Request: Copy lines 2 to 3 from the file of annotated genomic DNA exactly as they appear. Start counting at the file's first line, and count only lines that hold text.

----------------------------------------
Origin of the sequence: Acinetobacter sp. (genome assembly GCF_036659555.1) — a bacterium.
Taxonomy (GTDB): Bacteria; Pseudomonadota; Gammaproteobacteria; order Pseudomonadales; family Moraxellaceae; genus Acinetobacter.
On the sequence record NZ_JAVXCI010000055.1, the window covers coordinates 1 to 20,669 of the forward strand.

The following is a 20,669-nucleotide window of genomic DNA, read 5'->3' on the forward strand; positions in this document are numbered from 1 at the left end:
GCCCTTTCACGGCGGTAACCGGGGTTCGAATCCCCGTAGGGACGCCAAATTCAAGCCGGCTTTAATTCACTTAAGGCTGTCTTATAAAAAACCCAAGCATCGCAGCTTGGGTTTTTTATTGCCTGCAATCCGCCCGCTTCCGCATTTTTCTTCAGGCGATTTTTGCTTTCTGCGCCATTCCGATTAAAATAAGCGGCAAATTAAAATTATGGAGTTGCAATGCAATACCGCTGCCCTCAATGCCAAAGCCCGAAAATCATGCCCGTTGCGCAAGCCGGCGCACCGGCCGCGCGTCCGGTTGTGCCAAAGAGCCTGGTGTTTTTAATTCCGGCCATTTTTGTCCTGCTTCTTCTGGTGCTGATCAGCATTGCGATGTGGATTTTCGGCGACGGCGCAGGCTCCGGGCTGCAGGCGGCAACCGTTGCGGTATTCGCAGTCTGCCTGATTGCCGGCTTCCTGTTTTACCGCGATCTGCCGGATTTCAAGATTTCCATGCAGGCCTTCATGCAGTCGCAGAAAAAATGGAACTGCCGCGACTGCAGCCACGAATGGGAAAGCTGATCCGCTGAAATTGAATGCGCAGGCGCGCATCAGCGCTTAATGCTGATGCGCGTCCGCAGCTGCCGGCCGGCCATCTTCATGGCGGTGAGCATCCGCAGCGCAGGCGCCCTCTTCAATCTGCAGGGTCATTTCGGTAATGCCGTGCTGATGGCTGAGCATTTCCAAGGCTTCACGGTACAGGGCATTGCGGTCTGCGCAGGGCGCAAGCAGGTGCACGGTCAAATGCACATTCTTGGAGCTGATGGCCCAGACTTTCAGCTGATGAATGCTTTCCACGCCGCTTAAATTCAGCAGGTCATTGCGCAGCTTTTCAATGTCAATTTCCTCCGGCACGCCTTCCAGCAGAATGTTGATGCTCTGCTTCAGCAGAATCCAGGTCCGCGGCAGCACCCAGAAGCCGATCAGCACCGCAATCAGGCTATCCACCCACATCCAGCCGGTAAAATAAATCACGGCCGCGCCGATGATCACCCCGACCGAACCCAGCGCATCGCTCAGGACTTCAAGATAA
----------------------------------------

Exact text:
Taxonomy (GTDB): Bacteria; Pseudomonadota; Gammaproteobacteria; order Pseudomonadales; family Moraxellaceae; genus Acinetobacter.
On the sequence record NZ_JAVXCI010000055.1, the window covers coordinates 1 to 20,669 of the forward strand.